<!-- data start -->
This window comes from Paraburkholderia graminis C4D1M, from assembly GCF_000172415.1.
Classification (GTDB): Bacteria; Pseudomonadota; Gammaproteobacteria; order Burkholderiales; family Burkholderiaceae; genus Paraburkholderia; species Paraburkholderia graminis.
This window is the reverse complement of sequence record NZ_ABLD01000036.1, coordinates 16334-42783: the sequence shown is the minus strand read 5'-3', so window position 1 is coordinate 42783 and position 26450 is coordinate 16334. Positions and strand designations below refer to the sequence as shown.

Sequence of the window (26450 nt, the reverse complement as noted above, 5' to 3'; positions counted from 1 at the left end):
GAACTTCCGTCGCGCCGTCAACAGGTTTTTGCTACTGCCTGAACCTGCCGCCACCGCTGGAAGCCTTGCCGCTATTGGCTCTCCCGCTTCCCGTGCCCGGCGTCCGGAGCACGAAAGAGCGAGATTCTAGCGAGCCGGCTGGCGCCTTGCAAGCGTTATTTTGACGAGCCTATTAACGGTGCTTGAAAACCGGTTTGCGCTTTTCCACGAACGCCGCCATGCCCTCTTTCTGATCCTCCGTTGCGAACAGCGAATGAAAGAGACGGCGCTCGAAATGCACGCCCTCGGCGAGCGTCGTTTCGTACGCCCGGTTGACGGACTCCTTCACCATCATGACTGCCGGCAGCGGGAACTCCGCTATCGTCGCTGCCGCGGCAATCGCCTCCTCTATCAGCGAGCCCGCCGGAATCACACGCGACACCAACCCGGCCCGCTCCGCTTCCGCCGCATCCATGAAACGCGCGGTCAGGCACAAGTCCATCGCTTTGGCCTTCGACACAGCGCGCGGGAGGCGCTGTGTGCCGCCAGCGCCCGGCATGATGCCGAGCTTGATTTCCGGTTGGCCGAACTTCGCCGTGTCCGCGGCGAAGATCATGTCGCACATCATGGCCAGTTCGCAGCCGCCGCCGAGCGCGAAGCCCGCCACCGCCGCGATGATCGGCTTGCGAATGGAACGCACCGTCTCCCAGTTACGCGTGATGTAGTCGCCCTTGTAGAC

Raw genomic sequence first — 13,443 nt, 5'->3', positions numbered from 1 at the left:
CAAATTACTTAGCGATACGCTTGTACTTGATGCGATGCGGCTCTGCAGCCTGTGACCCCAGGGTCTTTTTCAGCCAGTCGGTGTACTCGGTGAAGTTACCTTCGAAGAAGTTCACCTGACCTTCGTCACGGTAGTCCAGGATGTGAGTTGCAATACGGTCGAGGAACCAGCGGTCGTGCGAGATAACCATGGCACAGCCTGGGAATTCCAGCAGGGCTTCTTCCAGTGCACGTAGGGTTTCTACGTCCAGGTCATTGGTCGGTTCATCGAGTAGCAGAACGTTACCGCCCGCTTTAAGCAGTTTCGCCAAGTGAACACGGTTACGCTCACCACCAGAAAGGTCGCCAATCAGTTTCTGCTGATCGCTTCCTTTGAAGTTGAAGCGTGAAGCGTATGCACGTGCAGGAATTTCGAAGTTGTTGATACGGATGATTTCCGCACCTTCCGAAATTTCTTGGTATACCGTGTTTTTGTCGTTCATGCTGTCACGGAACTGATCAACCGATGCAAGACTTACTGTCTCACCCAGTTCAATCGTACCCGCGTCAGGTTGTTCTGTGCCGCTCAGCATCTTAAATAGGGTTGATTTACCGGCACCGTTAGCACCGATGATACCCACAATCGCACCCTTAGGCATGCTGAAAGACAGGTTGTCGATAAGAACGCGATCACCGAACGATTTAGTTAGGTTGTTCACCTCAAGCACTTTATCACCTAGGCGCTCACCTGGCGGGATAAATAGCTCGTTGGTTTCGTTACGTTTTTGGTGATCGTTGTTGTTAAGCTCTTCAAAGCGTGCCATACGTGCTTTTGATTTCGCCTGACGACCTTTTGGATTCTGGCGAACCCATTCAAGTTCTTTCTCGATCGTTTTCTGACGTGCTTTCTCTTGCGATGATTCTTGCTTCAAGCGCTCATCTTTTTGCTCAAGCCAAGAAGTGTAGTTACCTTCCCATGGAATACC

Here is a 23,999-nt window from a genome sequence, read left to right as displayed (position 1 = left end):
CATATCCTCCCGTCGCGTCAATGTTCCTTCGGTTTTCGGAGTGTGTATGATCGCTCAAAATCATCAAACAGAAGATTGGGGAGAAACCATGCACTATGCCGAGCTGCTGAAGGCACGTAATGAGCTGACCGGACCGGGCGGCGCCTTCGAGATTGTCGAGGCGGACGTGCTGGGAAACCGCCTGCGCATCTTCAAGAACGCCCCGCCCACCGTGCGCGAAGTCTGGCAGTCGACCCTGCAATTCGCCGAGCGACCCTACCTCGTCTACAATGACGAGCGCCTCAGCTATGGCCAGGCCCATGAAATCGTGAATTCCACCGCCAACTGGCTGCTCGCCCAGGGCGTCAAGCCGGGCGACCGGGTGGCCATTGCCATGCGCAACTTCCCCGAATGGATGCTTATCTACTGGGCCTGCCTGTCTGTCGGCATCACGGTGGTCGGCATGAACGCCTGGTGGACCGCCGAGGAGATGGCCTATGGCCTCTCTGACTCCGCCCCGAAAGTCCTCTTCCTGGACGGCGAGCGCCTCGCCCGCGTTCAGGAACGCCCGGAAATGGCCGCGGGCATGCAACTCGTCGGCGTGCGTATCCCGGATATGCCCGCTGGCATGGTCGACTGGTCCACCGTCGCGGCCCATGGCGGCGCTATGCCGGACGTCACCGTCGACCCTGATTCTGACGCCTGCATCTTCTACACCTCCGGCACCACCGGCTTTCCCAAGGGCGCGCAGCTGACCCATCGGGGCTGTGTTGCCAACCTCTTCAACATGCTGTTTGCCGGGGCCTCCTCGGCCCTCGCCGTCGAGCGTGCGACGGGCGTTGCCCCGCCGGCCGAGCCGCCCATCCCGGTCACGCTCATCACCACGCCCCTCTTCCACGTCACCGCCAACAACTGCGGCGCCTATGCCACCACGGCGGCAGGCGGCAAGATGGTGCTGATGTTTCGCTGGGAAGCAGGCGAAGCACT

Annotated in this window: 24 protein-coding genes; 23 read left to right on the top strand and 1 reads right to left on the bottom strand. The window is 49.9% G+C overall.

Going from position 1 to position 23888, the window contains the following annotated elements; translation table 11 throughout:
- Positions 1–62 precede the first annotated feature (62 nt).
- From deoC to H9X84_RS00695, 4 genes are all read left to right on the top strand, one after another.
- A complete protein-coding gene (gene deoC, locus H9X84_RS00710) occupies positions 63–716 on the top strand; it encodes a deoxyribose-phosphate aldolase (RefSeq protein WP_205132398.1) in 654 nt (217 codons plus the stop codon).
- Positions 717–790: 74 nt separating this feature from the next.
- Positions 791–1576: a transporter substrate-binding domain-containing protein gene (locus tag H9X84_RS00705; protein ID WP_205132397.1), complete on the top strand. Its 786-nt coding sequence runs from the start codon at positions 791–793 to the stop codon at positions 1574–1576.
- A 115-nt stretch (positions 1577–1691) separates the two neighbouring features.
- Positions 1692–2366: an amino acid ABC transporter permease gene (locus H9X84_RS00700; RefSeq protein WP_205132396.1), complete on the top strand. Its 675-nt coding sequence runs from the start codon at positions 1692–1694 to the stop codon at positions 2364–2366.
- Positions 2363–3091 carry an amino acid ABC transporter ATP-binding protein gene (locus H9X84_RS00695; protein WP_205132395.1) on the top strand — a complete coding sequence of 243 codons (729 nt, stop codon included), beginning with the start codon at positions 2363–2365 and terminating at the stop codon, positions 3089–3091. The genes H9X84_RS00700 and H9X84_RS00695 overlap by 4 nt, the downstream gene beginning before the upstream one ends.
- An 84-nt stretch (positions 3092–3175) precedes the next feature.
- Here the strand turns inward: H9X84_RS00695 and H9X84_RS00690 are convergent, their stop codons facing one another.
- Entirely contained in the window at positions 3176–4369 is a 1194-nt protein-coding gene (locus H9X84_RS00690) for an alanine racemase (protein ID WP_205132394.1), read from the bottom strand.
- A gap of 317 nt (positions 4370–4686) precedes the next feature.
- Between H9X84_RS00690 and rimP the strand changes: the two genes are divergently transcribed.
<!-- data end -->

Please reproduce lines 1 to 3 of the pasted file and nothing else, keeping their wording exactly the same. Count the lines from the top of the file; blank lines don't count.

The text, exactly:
This window comes from Paraburkholderia graminis C4D1M, from assembly GCF_000172415.1.
Classification (GTDB): Bacteria; Pseudomonadota; Gammaproteobacteria; order Burkholderiales; family Burkholderiaceae; genus Paraburkholderia; species Paraburkholderia graminis.
This window is the reverse complement of sequence record NZ_ABLD01000036.1, coordinates 16334-42783: the sequence shown is the minus strand read 5'-3', so window position 1 is coordinate 42783 and position 26450 is coordinate 16334. Positions and strand designations below refer to the sequence as shown.